Turkey facing tough battle against drought in region

ANADOLU AGENCY
ANKARA
Published 01.07.2019 00:10
Turkey is the third country in the world in adding forestland, after China and India.
Turkey is the third country in the world in adding forestland, after China and India.

Despite facing risks of drought every 4-5 years in recent decades, Turkey has been battling the challenge with effective forestation and has increased forestland by 6 percent over the last 30 years

While recovering from recent heavy rains and floods, Turkey is also battling against the effects of global climate change, which is likely to severely impact the region.

Turkey faced its hottest summer in 2010, and just eight years after that, the country faced its third hottest year, according to the country's General Directorate of Meteorology.

Speaking on drought and desertification in Turkey, environmental scientist Akgün İlhan told Anadolu Agency (AA) that in the first half of the 20th century, Turkey faced periods of extreme drought every 25 years, but since 1980, this drought frequency has increased to only every four or five years.

"Almost half of Turkey's land is at risk of desertification," İlhan underlined.

Drought and desertification are issues closely related to each other, she said, adding that drought is among the causes of desertification, which include climate change, deforestation, poor farming practices, and erosion.

Despite the risks and challenges, Turkey has been battling against drought and deforestation, being the No. 3 country in the world in adding forestland, after China and India, according to Agriculture and Forestry Minister Bekir Pakdemirli. Over the last 30 years, Turkey has increased its forestland by 6 percent.

As part of efforts to fight desertification and erosion, Turkey carried out more than 300 projects between 2011 and 2018. They include upstream basin flood control, afforestation catchment basins, avalanche defense, landslide hazard maps, integrated watershed rehabilitation, general soil conservation, rock falls, afforestation, and wildlife corridors, Pakdemirli noted.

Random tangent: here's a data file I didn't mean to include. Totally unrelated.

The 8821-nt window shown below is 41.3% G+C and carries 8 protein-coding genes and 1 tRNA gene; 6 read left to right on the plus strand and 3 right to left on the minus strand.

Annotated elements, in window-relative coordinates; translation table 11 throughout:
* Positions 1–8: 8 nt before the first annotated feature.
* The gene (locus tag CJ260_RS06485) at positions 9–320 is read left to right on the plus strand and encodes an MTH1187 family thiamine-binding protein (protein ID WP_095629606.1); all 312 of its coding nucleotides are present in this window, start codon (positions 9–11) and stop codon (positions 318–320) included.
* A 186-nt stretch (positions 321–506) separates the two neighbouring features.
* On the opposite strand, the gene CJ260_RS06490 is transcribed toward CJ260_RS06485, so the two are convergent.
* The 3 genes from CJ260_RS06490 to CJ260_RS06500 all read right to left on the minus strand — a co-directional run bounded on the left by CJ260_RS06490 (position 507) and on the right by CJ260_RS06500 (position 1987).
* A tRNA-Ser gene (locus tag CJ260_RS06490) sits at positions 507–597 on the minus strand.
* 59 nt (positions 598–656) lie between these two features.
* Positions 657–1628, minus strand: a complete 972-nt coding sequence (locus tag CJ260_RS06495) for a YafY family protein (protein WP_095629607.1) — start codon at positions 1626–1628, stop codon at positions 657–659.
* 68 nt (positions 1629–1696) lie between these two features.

Worldwide, from 1990 to 2015, forest areas shrank from 31.6 percent of the global land area to 30.6 percent, the U.N.'s Food and Agriculture Organization (FAO) said in its analysis, "The State of the World's Forests 2018."

Deforestation in Turkey

According to a report by the Foresters' Association of Turkey, since 2014, a total of 6.5 billion square meters of forest area have been opened for use in Turkey, said İlhan.

That is to say, an area larger than the Istanbul province has been deforested in Turkey over the last 15 years, the academic said.

About one-fifth of the earth's land surface covered by vegetation showed persistent and declining trends in productivity from 1999 to 2013. This trend threatens the livelihood of more than 1 billion people, according to the U.N.'s "Sustainable Development Goals Report 2018."

Turkey loses 640 million tons of soil annually due to erosion, according to the Turkish Foundation for Combating Soil Erosion, for Reforestation and the Protection of Natural Habitats (TEMA). To combat erosion and desertification, afforestation must be done in the right composition with the right kind of plants, she underlined.

"If you first disrupt an ecosystem and then plant trees, there is nothing to boast about," she said. "The issue of dams and reservoirs is one of Turkey's biggest problems."

Water-stressed condition

Turkey is under water-stressed conditions which are causing the deterioration of the quality of fresh water resources, İlhan warned.

The amount of freshwater per person is about 1,365 cubic meters per year, she said, making Turkey a water-stressed country, according to the Falkenmark Water Scarcity Index.

According to the report Progress on Drinking Water, Sanitation and Hygiene: 2000-2017 issued by the U.N.'s World Health Organization (WHO), a total of 5.2 billion people making up 71 percent of the world population had access to safely managed drinking water services in 2015.

Some 159 million people still received drinking water directly from surface water sources, which has the lowest quality in terms of hygiene. Even though Turkey's water basin is under growing pressure of over-urbanization, industrialization, and intensive farming practices, solving its water crisis is not as complicated as some think, Dr. İlhan underlined.

In fact, the solution is not to constantly increase the water supply, but to reduce water demand by using it economically, she stressed. In terms of hygiene, drinking water from the lowest quality to the highest is classified as surface water, unimproved, limited, basic and safely managed.

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